In terms of combat units, the Army force structure is much too large. Nearly 70 percent of the active Army's 10 divisions are in the continental United States. An article in the September 1996 issue of Naval Proceedings magazine reported that U.S. strategic lift assets will allow no more than five divisions to be deployed within the first 90 days.
With proper planning and preparation, the Army Guard divisions could be readied to respond, in the same time frame, to the second nearly simultaneous MRC scenario. For those who would cite the mobilization for Desert Storm as a reason to question the Army Guard's ability to meet this requirement, it should be remembered that the active Army units trained in the desert for five months before they were judged ready for combat.
The Institute for Defense Analyses, Alexandria, Va., recently concluded a study of the 49th Armored Division of the Texas Army National Guard. The study found, if properly resourced, Guard combat divisions are capable of rapid mobilization and deployment. Specifically, the division validated its readiness in 94 days, and was deployed in-theater in 132 days.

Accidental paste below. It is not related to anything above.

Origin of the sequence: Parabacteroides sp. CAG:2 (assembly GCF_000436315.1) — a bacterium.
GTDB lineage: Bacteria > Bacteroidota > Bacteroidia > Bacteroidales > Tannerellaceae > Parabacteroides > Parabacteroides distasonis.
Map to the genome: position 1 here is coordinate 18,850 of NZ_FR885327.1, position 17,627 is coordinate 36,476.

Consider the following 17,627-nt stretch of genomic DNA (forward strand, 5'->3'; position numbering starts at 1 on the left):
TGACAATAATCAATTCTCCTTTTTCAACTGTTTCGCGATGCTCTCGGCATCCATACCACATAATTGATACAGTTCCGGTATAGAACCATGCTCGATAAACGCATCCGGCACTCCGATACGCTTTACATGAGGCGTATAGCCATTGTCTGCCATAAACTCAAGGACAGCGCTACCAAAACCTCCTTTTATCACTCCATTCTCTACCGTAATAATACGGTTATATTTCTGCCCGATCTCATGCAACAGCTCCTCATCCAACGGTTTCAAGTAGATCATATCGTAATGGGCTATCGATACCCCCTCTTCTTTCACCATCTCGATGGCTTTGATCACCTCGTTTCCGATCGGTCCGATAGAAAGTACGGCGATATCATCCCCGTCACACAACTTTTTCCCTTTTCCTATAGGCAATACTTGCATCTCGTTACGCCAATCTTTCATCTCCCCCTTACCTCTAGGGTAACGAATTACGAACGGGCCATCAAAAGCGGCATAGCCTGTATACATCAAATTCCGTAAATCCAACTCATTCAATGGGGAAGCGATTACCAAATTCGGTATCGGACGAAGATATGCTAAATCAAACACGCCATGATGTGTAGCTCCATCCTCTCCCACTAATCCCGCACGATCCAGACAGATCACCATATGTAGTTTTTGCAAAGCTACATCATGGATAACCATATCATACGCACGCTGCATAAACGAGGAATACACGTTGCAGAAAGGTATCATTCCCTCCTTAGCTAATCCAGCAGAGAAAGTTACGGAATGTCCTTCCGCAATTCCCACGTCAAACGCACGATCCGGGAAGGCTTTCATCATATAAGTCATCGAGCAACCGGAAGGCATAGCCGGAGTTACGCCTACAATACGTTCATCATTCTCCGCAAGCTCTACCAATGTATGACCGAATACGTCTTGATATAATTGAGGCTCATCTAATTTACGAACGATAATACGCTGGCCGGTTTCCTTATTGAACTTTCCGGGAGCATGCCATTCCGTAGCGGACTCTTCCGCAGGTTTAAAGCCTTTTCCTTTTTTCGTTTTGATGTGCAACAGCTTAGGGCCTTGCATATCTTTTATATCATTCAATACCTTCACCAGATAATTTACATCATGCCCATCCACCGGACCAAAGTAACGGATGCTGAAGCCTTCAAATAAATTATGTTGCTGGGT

With no field manual on how to prepare a division for war, the 49th's officers wrote their own. Other preparatory measures were identified that could further reduce response times. This should give Guard combat units an appropriate role in the war plans for executing our national security strategy.
The ongoing, congressionally mandated Quadrennial Defense Review (QDR) and the follow-on efforts eventually will propose a force structure balance between fighting and winning wars and preventing them. With Defense Secretary William Cohen's report to the Congress in mid-May, and the National Defense Panel's critique of the QDR by December, the implementation of any substantial QDR-generated changes do not seem likely before 1999.